Some Thoughts Concerning Education (1693)Edit
- A sound mind in a sound body, is a short but full description of a happy state in this world.
- Sec. 1
- Thus parents, by humouring and cockering them when little, corrupt the principles of nature in their children, and wonder afterwards to taste the bitter waters, when they themselves have poison’d the fountain.
- Sec. 35
- Good and evil, reward and punishment, are the only motives to a rational creature: these are the spur and reins whereby all mankind are set on work, and guided.
- Sec. 54
- Virtue is harder to be got than knowledge of the world; and, if lost in a young man, is seldom recovered.
- Sec. 64
- He that will have his son have a respect for him and his orders, must himself have a great reverence for his son.
- Sec. 65
- The only fence against the world is a thorough knowledge of it.
- Sec. 88
Two Treatises of Government (1689)Edit
- The imagination is always restless and suggests a variety of thoughts, and the will, reason being laid aside, is ready for every extravagant project; and in this State, he that goes farthest out of the way, is thought fittest to lead, and is sure of most followers: And when Fashion hath once Established, what Folly or craft began, Custom makes it Sacred, and 'twill be thought impudence or madness, to contradict or question it. He that will impartially survey the Nations of the World, will find so much of the Governments, Religion, and Manners brought in and continued amongst them by these means, that they will have but little Reverence for the Practices which are in use and credit amongst Men.
- First Treatise of Government
- If man in the state of nature be so free, as has been said; if he be absolute lord of his own person and possessions, equal to the greatest, and subject to no body, why will he part with his freedom?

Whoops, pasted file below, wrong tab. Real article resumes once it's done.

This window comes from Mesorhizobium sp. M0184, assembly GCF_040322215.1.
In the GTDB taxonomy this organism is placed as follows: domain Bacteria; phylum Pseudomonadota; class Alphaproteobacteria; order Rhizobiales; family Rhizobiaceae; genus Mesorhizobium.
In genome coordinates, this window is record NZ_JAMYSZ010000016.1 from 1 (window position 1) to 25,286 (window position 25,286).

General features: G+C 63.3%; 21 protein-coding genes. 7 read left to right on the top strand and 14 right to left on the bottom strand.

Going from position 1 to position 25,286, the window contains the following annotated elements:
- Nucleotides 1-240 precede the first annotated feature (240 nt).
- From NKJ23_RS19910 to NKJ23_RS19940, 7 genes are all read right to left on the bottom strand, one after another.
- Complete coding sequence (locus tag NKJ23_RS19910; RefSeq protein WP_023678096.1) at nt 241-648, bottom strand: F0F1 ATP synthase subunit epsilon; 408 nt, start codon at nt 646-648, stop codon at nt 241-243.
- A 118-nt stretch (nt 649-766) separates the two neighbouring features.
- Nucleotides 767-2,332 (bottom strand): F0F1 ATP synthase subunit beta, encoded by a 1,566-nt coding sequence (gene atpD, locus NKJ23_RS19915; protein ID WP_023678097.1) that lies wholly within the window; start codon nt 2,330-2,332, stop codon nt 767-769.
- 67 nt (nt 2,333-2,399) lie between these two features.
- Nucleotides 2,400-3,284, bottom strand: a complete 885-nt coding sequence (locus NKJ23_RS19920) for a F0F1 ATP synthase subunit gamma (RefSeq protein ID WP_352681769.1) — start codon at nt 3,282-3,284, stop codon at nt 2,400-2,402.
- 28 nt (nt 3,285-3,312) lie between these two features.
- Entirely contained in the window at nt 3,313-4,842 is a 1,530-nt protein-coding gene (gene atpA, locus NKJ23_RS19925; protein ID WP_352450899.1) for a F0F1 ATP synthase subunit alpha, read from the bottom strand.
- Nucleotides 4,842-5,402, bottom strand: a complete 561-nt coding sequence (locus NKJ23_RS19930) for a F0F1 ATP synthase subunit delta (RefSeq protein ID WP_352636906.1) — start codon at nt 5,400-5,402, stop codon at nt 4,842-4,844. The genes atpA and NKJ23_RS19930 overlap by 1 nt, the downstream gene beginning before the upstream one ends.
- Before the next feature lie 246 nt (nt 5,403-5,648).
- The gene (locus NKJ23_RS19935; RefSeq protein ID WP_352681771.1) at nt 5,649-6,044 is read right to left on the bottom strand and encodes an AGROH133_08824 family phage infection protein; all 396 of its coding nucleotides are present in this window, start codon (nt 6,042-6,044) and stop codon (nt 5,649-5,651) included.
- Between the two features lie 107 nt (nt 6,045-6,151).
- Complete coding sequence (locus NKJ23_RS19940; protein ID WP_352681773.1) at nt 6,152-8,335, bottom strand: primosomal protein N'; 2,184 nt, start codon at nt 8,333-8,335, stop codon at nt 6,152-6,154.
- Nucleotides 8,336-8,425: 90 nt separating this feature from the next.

- Second Treatise of Government, Ch. IX, sec. 123
- The end of Law is not to abolish or restrain, but to preserve and enlarge Freedom.
- Second Treatise of Government, page 234, Of Civil Government
Essay Concerning Human Understanding (1689)Edit
- New opinions are always suspected, and usually opposed, without any other reason but because they are not already common.
- Dedicatory epistle
- The actions of men are the best interpreters of their thoughts.
- Book I, Ch. 2, paragraph 3
- There cannot any one moral Rule be propos'd, whereof a Man may not justly demand a Reason.
- Book I, Ch. 3, sec. 4
- No man's knowledge here can go beyond his experience.
- Book II, Ch. 1, sec. 19
- Since sounds have no natural connection with our ideas ... the doubtfulness and uncertainty of their signification ... has its cause more in the ideas they stand for than in any incapacity there is in one sound more than another to signify any idea.
- Book III, Ch. 9, sec. 4
- He that uses his words loosely and unsteadily will either not be minded or not understood.
- Book III, Ch. 10, sec. 31
- I doubt not, but from self-evident Propositions, by necessary Consequences, as incontestable as those in Mathematics, the measures of right and wrong might be made out.
- Book IV, Ch. 3, sec. 18
- False and doubtful positions, relied upon as unquestionable maxims, keep those who build on them in the dark from truth. Such are usually the prejudices imbibed from education, party, reverence, fashion interest, et cetera.
- Book IV, Ch. 7
- It is one thing to show a man that he is in error, and another to put him in possession of the truth.
- Book IV, Ch. 7, sec. 11
- Religion, which should most distinguish us from the beasts, and ought most particularly elevate us, as rational creatures, above brutes, is that wherein men often appear most irrational, and more senseless than beasts.
- Book IV, Ch. 18
- All men are liable to error; and most men are, in many points, by passion or interest, under temptation to it.
- Book IV, Ch. 20, sec. 17
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